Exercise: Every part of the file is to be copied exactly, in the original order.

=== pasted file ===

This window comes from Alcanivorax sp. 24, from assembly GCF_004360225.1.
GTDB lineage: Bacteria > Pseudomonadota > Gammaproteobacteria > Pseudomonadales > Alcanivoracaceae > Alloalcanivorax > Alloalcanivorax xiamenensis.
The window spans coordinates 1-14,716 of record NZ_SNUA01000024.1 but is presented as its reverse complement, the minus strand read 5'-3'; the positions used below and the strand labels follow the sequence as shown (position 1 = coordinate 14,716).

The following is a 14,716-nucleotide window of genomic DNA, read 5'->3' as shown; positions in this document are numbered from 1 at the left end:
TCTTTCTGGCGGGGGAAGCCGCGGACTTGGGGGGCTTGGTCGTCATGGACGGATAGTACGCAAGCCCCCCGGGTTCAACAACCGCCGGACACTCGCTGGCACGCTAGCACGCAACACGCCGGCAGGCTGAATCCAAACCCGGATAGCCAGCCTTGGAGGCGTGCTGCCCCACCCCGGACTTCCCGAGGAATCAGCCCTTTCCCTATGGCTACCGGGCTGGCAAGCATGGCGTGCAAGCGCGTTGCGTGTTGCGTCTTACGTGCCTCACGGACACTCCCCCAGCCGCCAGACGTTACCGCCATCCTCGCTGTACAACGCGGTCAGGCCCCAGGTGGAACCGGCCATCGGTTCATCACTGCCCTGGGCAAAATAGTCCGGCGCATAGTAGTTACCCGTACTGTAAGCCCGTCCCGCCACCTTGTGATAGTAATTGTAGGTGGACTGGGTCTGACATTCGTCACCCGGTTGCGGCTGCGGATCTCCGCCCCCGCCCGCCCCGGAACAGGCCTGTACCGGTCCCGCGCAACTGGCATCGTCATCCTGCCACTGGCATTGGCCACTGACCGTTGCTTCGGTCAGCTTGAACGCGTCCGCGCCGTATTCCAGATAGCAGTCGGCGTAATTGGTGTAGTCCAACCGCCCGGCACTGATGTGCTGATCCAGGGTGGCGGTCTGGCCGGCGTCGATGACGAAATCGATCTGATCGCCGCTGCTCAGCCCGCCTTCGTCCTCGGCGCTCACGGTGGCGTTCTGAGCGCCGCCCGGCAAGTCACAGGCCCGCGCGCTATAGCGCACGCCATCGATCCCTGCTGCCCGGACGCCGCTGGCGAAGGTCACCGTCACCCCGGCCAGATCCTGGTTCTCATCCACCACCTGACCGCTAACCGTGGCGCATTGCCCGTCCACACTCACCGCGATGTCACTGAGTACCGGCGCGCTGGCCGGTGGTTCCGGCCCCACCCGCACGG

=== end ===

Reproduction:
This window comes from Alcanivorax sp. 24, from assembly GCF_004360225.1.
GTDB lineage: Bacteria > Pseudomonadota > Gammaproteobacteria > Pseudomonadales > Alcanivoracaceae > Alloalcanivorax > Alloalcanivorax xiamenensis.
The window spans coordinates 1-14,716 of record NZ_SNUA01000024.1 but is presented as its reverse complement, the minus strand read 5'-3'; the positions used below and the strand labels follow the sequence as shown (position 1 = coordinate 14,716).

The following is a 14,716-nucleotide window of genomic DNA, read 5'->3' as shown; positions in this document are numbered from 1 at the left end:
TCTTTCTGGCGGGGGAAGCCGCGGACTTGGGGGGCTTGGTCGTCATGGACGGATAGTACGCAAGCCCCCCGGGTTCAACAACCGCCGGACACTCGCTGGCACGCTAGCACGCAACACGCCGGCAGGCTGAATCCAAACCCGGATAGCCAGCCTTGGAGGCGTGCTGCCCCACCCCGGACTTCCCGAGGAATCAGCCCTTTCCCTATGGCTACCGGGCTGGCAAGCATGGCGTGCAAGCGCGTTGCGTGTTGCGTCTTACGTGCCTCACGGACACTCCCCCAGCCGCCAGACGTTACCGCCATCCTCGCTGTACAACGCGGTCAGGCCCCAGGTGGAACCGGCCATCGGTTCATCACTGCCCTGGGCAAAATAGTCCGGCGCATAGTAGTTACCCGTACTGTAAGCCCGTCCCGCCACCTTGTGATAGTAATTGTAGGTGGACTGGGTCTGACATTCGTCACCCGGTTGCGGCTGCGGATCTCCGCCCCCGCCCGCCCCGGAACAGGCCTGTACCGGTCCCGCGCAACTGGCATCGTCATCCTGCCACTGGCATTGGCCACTGACCGTTGCTTCGGTCAGCTTGAACGCGTCCGCGCCGTATTCCAGATAGCAGTCGGCGTAATTGGTGTAGTCCAACCGCCCGGCACTGATGTGCTGATCCAGGGTGGCGGTCTGGCCGGCGTCGATGACGAAATCGATCTGATCGCCGCTGCTCAGCCCGCCTTCGTCCTCGGCGCTCACGGTGGCGTTCTGAGCGCCGCCCGGCAAGTCACAGGCCCGCGCGCTATAGCGCACGCCATCGATCCCTGCTGCCCGGACGCCGCTGGCGAAGGTCACCGTCACCCCGGCCAGATCCTGGTTCTCATCCACCACCTGACCGCTAACCGTGGCGCATTGCCCGTCCACACTCACCGCGATGTCACTGAGTACCGGCGCGCTGGCCGGTGGTTCCGGCCCCACCCGCACGG